Invasive Non-Native Species (INNS)
Britain, like the rest of the world, is being invaded by non-native species, many of which have little effect on their new habitats, but a few have a catastrophic impact where they take over. These are the invasive non-native species (INNS), such as rabbit and cane toad in Australia, fire ants and kudzu vine in North America, British gorse in New Zealand and many in our own country, some of which are serious pests in the Scottish Highlands.
Concern about invasive species in the Highlands led to the formation of the Highland Invasive Species Forum on which SLEF maintains a significant presence as the result of our knowledge and practical work in Skye & Lochalsh.
SLEF is deeply concerned to ensure the control (eradication?) of invasive native and non-native species in our area and will report on progress here. We need more information about the distribution of existing problem species and the appearance of new ones. If you find any of the following in this region please inform SLEF via the species recording form.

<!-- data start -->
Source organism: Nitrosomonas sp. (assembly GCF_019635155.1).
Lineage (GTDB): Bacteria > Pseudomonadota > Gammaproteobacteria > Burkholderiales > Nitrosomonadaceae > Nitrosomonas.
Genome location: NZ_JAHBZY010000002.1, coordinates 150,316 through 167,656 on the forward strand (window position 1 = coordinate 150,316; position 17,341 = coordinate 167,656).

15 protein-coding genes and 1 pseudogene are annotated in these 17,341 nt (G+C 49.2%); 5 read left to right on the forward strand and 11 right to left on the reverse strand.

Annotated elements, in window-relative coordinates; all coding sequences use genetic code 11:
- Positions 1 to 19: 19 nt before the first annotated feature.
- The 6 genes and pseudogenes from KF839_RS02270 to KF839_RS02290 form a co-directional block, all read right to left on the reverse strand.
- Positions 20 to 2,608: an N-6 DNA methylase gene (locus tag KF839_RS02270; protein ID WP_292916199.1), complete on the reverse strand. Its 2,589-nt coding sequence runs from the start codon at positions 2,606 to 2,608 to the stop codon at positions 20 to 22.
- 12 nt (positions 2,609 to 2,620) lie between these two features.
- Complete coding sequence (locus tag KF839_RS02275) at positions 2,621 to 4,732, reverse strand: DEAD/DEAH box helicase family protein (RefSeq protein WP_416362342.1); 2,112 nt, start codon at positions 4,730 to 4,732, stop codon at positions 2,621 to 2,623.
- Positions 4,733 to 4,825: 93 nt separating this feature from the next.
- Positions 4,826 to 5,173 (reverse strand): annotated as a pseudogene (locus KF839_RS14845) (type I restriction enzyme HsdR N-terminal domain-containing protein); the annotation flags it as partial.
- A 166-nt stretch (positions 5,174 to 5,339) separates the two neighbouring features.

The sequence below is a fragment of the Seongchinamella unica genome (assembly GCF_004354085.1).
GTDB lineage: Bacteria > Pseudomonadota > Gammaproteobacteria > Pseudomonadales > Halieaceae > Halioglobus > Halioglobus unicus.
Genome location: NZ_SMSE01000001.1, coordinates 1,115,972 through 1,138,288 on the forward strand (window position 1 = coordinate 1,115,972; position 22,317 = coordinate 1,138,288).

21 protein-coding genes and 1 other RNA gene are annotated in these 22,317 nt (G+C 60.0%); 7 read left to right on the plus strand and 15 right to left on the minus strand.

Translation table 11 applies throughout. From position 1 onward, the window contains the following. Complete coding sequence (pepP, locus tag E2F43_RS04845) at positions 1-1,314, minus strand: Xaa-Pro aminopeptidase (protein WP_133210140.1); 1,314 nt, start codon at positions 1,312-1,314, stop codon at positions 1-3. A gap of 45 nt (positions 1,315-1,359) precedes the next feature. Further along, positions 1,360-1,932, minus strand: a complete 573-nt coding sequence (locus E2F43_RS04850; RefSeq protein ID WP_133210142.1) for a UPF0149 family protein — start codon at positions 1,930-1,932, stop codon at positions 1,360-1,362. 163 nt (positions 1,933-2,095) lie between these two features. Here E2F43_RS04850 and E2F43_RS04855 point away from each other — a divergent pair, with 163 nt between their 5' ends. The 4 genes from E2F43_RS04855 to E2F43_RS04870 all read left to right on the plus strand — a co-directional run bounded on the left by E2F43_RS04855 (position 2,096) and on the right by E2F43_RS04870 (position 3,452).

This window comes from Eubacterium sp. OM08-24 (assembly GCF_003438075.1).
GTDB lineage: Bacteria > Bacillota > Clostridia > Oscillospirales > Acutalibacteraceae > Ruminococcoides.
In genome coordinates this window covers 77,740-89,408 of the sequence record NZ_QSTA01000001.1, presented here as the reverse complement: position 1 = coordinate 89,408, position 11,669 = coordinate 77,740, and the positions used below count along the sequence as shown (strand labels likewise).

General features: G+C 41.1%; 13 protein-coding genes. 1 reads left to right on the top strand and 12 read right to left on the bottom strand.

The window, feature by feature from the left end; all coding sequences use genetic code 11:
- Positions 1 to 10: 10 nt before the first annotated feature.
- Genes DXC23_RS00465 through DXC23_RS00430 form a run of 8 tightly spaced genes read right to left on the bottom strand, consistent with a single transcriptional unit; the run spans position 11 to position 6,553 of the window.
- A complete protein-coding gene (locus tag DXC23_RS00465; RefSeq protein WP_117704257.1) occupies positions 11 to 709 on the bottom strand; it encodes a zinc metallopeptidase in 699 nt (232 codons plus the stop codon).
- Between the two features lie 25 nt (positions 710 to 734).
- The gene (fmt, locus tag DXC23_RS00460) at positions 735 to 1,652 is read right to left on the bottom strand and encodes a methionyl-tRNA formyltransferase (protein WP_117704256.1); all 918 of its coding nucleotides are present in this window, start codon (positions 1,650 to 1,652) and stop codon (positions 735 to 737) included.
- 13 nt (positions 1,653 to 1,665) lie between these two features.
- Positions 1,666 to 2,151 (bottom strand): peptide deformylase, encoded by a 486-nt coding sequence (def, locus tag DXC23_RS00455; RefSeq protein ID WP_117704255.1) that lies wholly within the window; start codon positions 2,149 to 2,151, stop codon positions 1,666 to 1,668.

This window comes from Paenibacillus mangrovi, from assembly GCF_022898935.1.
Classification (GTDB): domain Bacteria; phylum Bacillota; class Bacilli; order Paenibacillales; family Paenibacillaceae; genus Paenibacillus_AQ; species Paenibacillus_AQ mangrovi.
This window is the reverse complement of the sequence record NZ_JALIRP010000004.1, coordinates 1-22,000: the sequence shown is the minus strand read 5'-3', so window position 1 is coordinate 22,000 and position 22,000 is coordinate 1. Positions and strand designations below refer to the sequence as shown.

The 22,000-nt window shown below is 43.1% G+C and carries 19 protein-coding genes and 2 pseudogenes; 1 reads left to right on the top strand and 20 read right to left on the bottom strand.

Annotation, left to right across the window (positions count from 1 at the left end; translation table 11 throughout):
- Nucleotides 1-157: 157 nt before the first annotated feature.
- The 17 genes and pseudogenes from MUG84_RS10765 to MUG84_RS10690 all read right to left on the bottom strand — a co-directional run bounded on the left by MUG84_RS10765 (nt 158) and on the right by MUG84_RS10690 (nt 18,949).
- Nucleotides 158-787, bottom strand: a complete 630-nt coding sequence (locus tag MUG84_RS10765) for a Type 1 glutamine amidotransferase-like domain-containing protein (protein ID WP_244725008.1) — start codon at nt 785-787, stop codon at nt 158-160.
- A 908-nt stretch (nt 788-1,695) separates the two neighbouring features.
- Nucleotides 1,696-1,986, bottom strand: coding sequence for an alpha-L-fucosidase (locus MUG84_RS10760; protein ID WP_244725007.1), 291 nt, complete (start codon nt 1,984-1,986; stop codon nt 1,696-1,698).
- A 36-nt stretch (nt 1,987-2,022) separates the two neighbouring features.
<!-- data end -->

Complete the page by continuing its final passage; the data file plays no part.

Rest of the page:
IDENTIFICATION SHEETS for all INNS can be downloaded (PDF). CLICK HERE to choose.
THESE ARE PARTICULARLY TROUBLESOME IN SKYE & LOCHALSH
Japanese Knotweed - Fallopia japonica
Rhododendron - Rhododendron ponticum
Gorse - Ulex europaeus (native, and is it the problem we think it is?)
Hymalayan balsam - Impatiens glandulifera
Montbretia - Crocosmia x crocosmiifolia
Sitka spruce - Picea sitchensis (escapes from forestry)
Lodgepole pine - Pinus contorta (escapes from forestry)
Cotoneaster microphyllus agg.
Pampas grass - Cortaderia selloana
"Giant rhubarb" - Gunnera manicata
Japanese wireweed - Sargassum muticum (marine)
Skunk cabbage - Lysichiton americanum
Giant Hogweed - Heracleum mantegazzianum
American Mink - Neovison vison
Grey Squirrel - Sciurus carolinensis (first and only sighting - so far - Breakish, Skye 2011)